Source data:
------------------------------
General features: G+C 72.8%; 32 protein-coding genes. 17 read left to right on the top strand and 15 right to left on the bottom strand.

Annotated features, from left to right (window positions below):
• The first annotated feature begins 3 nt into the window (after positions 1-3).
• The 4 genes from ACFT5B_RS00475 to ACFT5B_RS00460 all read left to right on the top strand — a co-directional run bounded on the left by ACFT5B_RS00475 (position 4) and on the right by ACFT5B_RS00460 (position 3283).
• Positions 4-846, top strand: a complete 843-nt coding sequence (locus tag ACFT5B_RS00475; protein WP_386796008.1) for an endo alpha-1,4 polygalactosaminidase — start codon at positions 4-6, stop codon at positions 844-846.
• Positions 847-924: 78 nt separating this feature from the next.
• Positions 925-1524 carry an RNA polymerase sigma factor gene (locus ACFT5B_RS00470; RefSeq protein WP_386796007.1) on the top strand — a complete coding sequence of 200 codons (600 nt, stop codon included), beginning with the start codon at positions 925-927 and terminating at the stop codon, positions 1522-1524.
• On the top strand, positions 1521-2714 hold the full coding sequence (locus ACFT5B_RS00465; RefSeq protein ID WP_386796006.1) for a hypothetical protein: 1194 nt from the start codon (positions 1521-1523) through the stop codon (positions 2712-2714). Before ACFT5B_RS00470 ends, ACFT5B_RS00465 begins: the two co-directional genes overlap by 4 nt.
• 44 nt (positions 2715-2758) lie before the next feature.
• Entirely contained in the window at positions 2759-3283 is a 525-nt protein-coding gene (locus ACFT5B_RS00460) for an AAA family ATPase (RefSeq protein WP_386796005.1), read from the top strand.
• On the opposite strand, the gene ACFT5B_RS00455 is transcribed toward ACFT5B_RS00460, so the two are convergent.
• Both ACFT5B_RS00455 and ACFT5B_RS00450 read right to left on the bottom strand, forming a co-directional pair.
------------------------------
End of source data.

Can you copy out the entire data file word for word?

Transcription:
General features: G+C 72.8%; 32 protein-coding genes. 17 read left to right on the top strand and 15 right to left on the bottom strand.

Annotated features, from left to right (window positions below):
• The first annotated feature begins 3 nt into the window (after positions 1-3).
• The 4 genes from ACFT5B_RS00475 to ACFT5B_RS00460 all read left to right on the top strand — a co-directional run bounded on the left by ACFT5B_RS00475 (position 4) and on the right by ACFT5B_RS00460 (position 3283).
• Positions 4-846, top strand: a complete 843-nt coding sequence (locus tag ACFT5B_RS00475; protein WP_386796008.1) for an endo alpha-1,4 polygalactosaminidase — start codon at positions 4-6, stop codon at positions 844-846.
• Positions 847-924: 78 nt separating this feature from the next.
• Positions 925-1524 carry an RNA polymerase sigma factor gene (locus ACFT5B_RS00470; RefSeq protein WP_386796007.1) on the top strand — a complete coding sequence of 200 codons (600 nt, stop codon included), beginning with the start codon at positions 925-927 and terminating at the stop codon, positions 1522-1524.
• On the top strand, positions 1521-2714 hold the full coding sequence (locus ACFT5B_RS00465; RefSeq protein ID WP_386796006.1) for a hypothetical protein: 1194 nt from the start codon (positions 1521-1523) through the stop codon (positions 2712-2714). Before ACFT5B_RS00470 ends, ACFT5B_RS00465 begins: the two co-directional genes overlap by 4 nt.
• 44 nt (positions 2715-2758) lie before the next feature.
• Entirely contained in the window at positions 2759-3283 is a 525-nt protein-coding gene (locus ACFT5B_RS00460) for an AAA family ATPase (RefSeq protein WP_386796005.1), read from the top strand.
• On the opposite strand, the gene ACFT5B_RS00455 is transcribed toward ACFT5B_RS00460, so the two are convergent.
• Both ACFT5B_RS00455 and ACFT5B_RS00450 read right to left on the bottom strand, forming a co-directional pair.